Dinner bill gotcha

When you go out for dinner with the family, who picks up the check? You or the kids? Whether the children are 15 or 53, if they can’t pay for dinner without a loan, that’s telling.

The stakes

Without a will, the State of Texas lets adult heirs pick the administrator of your estate. If the heirs are not mature enough or won’t agree, that’s another reason to make a will, one that names your preferred executor. The right choice can ensure the children enjoy as comfortable a retirement as you do. Even a merely adequate nest egg can be a blessing for grandchildren who otherwise might have to support their parents.

One technique

Lifetime descendants’ trusts are a good vehicle for passing wealth from one generation to the next, and beyond. On the surviving spouse’ death, the remainder of the estate is divided among the children, with each child’s share in a separate trust, exempt from creditors’ claims and protected from divorce and avoidable estate and generation-skipping transfer taxes.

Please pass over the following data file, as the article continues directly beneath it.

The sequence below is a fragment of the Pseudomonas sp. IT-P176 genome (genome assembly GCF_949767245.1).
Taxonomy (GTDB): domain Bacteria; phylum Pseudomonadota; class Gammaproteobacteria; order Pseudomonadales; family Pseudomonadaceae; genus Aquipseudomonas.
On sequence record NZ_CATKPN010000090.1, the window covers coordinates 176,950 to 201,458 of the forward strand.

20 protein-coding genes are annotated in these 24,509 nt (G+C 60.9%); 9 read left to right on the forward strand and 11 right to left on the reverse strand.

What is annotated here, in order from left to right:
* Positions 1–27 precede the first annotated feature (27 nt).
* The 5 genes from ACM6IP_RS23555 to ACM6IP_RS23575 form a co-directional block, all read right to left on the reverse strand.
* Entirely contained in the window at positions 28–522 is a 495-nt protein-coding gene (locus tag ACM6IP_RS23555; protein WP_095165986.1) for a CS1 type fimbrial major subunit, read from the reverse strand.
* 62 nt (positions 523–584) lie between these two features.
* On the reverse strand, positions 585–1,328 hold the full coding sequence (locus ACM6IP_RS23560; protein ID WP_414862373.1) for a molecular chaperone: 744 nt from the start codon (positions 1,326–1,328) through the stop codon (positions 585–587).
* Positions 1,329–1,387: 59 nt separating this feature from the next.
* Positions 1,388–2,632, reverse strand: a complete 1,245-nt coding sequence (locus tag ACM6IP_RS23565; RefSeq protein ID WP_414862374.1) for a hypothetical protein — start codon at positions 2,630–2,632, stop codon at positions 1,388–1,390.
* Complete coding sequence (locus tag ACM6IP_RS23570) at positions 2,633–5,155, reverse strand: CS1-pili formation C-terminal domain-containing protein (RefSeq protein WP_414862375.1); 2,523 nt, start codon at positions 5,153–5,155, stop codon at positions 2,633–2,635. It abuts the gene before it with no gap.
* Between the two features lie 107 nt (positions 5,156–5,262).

The downside includes a fiduciary income tax return, accountings, and a trustee. Responsible children may serve as their own trustee. So may irresponsible children.

Corporate trustees welcome large, liquid trusts, e.g., $3 million in IRAs or mutual funds. Corporate trustees are expensive. For a $1 million trust, fees can begin at 3% of trust assets per year. Corporate trustees are picky. They often reject real estate, including the home, family farm, or rental property. They can reject children, too. Is your number one son in the custody of the Texas Department of Criminal Justice? In rehab? At war with siblings? Corporate trustees may decline to serve.

After inflation and taxes, a well-managed trust may not throw off more than 4.5% in annual income. With a corporate trustee at 3%, that means 2 for them, and 1 for you (or your heirs), assuming you want the trust to last in perpetuity, or at least long enough for the grandkids’ turn.

A better dinner plan

Knowing the stakes, smart families do more than play dinner bill gotcha. The successful ones, those who preserve wealth past the third generation, educate the children about finances and wealth, communicate the family’s values, and hire good advisors. For thoughtful discussion, visit www.nytimes.com/2019/08/02/your-money/parenting-wealth-discussions.html.

Dead or alive, the children eventually are going to read your will, discover your assets, and meet your attorney and C.P.A. Better that you gradually share your values and information than that the kids wake up one day like lottery winners, with no education and no skills.

Further reading

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